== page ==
Music business

What has changed in the new Music Business

The music industry is constantly evolving, and so are we. Here is a list of how to keep up with current trends in the music industry.

by Bobby Owsinski of Music 3.0

No matter what generation you represent, there are general truisms about the music industry that can be misunderstood, underestimated, or simply ignored. Some have changed over the years and some have stayed the same, but the fact is that unless an artist is aware of the bigger picture, their career is likely to be in a permanent spin. Here are some of the main principles of the new music business that apply today.

  • It’s all about scale. Back in the days of physical products, selling a million units was big business and could earn you real money, today a million streams or views barely gets you noticed (50 million is considered a minor success). Back in the days of the physical product, a vinyl sales count of 10,000 would have been considered a failure, today it’s a big hit. Views are not synonymous with sales, and vice versa.
  • There will be fewer digital distributors in the future. It’s an expensive business to start and maintain, and it has big players who don’t need their music business to make money (Apple, Google, Amazon). In the near future, there will be an upheaval that will leave far fewer digital competitors. Don’t be shocked when you wake up one day to find a few missing.
  • It all depends on what you can do for others. Promoters, agents and club owners are dying to book you if they know you will make them money. Record labels (especially the majors) are dying to sign you if you have an audience they can sell to. Managers will want to sign you off if you have a line around the block waiting to see you. If you can’t do any of the above things, your chances of success go down significantly, regardless of how successful you are on TikTok.
  • Money often arrives late. It may not look like it, but real long-term success comes slowly. You grow your audience one fan at a time. The longer it takes, the more likely you are to have a longer career. An overnight sensation usually means that you will also be forgotten overnight. This is one thing that hasn’t changed much over the years.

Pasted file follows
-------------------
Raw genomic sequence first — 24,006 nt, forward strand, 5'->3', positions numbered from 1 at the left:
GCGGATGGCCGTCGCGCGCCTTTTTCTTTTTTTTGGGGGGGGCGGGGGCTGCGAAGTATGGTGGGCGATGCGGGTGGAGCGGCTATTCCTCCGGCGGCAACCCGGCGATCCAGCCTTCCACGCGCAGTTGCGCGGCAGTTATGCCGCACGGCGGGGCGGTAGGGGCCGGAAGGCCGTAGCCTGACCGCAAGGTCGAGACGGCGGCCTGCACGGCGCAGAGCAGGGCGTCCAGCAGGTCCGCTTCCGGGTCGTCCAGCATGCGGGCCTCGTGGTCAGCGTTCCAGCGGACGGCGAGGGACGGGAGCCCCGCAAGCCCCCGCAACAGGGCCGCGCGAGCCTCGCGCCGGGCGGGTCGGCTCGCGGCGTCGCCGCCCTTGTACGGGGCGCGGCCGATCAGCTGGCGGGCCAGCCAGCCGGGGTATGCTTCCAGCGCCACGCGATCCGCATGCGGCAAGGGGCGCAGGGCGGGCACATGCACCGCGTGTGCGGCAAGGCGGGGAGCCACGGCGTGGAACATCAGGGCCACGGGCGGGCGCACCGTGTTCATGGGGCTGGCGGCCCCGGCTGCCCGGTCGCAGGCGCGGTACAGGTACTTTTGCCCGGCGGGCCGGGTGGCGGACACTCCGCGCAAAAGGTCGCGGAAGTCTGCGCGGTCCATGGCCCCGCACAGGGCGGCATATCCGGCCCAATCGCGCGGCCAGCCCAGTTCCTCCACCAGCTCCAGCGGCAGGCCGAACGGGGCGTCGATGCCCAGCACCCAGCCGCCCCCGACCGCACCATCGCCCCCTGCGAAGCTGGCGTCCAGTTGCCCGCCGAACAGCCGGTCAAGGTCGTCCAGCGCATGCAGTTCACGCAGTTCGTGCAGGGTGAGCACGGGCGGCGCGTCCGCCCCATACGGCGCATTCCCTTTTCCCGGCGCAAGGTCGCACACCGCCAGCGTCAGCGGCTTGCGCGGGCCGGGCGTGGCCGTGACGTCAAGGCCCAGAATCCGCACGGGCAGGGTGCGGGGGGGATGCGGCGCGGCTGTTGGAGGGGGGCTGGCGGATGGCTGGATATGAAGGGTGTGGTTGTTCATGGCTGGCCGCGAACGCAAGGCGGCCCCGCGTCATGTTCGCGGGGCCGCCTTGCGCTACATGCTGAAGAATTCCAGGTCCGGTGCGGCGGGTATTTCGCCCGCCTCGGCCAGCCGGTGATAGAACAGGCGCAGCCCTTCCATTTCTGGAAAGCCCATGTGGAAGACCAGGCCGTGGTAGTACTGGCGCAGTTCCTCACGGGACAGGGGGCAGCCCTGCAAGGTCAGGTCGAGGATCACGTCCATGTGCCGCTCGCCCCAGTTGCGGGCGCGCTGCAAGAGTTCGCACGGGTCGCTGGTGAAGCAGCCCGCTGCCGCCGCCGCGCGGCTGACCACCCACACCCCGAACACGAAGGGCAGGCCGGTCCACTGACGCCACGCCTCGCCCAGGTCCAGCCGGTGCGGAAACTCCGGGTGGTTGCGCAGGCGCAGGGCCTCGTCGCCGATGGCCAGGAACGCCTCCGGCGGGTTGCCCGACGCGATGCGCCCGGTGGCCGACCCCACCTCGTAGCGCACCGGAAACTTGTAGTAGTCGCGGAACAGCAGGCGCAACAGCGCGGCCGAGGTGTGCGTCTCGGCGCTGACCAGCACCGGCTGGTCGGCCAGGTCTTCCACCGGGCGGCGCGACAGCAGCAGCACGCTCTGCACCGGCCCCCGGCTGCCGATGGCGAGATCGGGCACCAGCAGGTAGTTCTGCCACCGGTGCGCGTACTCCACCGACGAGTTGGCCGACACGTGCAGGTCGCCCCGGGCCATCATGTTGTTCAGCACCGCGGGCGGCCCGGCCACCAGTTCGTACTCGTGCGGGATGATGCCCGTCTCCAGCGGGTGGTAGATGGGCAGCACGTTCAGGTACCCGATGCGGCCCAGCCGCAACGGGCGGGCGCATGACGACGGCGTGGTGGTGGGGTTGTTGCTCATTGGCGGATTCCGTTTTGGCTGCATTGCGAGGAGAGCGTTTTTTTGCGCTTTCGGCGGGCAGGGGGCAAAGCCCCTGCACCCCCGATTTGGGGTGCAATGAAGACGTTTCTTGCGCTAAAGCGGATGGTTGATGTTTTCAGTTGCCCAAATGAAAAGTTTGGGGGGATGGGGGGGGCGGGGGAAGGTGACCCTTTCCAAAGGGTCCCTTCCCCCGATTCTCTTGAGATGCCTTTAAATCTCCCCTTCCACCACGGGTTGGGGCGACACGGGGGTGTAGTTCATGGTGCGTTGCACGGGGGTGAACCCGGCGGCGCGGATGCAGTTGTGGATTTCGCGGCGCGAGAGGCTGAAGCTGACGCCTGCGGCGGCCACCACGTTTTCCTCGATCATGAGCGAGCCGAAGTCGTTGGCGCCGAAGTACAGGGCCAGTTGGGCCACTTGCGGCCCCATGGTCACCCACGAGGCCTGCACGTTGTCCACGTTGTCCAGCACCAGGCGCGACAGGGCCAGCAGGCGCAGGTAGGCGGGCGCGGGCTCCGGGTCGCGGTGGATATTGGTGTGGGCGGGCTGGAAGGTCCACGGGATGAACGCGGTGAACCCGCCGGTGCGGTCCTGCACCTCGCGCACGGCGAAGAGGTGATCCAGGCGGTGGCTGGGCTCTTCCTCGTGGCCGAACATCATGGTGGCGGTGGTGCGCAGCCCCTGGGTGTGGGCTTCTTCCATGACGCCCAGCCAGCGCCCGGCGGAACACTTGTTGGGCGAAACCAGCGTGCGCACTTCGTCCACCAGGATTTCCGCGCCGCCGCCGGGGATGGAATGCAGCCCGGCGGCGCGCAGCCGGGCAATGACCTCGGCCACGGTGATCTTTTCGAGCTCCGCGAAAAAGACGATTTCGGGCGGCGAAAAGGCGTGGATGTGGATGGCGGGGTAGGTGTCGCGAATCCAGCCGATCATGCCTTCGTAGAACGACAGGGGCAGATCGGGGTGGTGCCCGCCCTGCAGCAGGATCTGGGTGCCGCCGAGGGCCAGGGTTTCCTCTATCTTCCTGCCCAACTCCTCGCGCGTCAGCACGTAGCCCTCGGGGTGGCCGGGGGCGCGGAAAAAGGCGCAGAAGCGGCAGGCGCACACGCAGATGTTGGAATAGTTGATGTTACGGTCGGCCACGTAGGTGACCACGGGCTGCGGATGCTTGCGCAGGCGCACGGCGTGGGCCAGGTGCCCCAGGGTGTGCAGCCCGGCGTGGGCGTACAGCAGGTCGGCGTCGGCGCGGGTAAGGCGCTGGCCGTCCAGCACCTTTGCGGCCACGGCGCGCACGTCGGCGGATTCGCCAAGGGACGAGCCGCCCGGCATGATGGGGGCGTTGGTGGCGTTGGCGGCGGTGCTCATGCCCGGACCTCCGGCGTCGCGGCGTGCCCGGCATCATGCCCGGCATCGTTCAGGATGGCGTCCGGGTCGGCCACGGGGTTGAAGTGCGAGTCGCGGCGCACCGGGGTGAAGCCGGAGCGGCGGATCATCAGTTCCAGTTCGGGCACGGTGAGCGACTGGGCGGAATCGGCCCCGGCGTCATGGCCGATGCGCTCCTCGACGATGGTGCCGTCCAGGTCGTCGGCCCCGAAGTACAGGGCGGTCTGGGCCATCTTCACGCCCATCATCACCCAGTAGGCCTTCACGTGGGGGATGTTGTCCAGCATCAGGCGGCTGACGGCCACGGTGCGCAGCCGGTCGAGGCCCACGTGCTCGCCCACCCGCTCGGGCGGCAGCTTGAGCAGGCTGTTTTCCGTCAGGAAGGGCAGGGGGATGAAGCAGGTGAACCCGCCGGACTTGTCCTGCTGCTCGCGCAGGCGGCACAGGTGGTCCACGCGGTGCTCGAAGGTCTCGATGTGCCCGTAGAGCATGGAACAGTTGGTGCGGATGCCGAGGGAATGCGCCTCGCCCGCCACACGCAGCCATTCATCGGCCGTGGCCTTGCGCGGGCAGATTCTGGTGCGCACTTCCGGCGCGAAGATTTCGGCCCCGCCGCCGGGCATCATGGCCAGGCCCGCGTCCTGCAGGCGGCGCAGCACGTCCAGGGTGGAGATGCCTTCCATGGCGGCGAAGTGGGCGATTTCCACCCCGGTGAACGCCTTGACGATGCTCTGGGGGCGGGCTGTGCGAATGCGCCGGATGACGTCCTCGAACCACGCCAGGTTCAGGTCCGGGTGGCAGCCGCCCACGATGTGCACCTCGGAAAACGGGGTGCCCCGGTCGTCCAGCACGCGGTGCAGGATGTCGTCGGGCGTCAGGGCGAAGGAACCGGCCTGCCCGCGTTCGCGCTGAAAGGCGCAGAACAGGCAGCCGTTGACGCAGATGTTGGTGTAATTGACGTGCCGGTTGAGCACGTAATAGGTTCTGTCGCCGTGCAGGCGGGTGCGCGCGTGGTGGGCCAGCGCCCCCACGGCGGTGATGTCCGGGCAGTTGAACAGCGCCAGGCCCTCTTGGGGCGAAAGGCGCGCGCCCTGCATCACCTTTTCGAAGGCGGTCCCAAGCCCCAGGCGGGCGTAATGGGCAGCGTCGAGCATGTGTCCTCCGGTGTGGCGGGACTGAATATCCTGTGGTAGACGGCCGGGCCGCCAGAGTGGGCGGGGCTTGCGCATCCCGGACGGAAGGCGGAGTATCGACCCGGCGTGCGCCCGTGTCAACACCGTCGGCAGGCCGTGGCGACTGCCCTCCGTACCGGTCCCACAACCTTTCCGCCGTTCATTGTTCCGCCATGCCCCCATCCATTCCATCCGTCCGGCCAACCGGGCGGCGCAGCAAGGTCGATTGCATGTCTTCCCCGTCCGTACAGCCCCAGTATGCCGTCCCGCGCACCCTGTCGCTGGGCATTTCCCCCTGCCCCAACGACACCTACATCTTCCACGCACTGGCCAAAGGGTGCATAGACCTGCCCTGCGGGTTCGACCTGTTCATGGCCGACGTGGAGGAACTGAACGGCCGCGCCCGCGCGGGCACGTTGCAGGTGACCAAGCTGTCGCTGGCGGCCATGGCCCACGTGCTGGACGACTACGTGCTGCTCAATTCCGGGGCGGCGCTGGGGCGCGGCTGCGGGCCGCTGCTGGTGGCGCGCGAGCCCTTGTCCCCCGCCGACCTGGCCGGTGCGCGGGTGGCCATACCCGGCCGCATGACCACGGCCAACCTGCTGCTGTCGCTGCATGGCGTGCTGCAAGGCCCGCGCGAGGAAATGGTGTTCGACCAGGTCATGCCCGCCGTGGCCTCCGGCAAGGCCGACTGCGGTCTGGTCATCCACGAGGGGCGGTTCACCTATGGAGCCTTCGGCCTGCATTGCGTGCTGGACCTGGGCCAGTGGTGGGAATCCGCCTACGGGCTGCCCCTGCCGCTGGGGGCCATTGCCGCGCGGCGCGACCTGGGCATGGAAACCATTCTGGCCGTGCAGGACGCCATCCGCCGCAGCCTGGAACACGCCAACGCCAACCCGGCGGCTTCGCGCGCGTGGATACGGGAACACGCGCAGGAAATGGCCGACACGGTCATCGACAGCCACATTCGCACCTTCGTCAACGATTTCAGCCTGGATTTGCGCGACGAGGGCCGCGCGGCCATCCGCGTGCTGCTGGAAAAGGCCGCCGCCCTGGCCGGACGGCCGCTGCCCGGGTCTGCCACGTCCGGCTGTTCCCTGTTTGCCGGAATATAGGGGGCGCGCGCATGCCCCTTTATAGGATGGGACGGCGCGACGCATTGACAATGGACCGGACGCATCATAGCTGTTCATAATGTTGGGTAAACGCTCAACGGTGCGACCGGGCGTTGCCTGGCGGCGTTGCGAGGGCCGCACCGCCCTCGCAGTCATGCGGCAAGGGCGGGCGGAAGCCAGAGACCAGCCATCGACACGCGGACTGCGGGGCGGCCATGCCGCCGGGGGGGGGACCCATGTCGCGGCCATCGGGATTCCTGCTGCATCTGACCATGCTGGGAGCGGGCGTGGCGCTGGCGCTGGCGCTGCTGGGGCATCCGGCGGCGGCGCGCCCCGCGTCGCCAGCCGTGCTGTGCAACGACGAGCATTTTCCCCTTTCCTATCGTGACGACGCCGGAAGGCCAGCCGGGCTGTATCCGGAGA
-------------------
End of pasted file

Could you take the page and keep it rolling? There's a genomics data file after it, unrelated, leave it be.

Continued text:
• Record companies are a necessary evil. Yes, there are many things you can do on your own to be successful. All the tools and knowledge are readily available. But if you want to become a superstar, only a major label has the infrastructure to make it happen.
  • The majors want hits. They want an easy sell, so unless you’re creating music that can quickly land on a major playlist, a major label won’t be interested. That’s what they do and they do it well, so if that’s your goal, you have to give them what they want.
  • You need to create regularly. Fans have very short attention spans that are getting shorter all the time and need to be constantly fed new material in order to stay at the forefront of their minds. What should you create? Anything and everything from new original tracks to covers, electric to acoustic versions, remixes to outtakes, behind the scenes videos to lyric videos, and more. You can create it all at once, but publish it consistently so you always have new content available.
  • TikTok is the new radio (for now). Vine and now TikTok have shown us that short videos are what audiences want thanks to ever-shrinking attention spans. Production values ​​don’t matter as long as you stay true to yourself and are authentic. Learn to get to the point as quickly as possible.
  • Growing your audience organically is the best. Don’t expect your friends and family to spread the word, because they don’t matter. If you can’t find an audience on your own merits, there’s something wrong with your music or presentation. Find the problem, fix it, and try again. The trick is to find that audience.
  • Above all, everything starts with the song. If you can’t write a great song that appeals to even a small audience, none of the other things really matter.

The new music industry has not fundamentally changed from what it has always been. An artist creates a song and an intermediary promotes and distributes it, then collects and distributes the money. How it’s all done may be very different, but basically it’s the same thing.

Bobby Owsinski is a producer/engineer, author and coach. He is the author of 24 books on recording, music, the music industry and social media.

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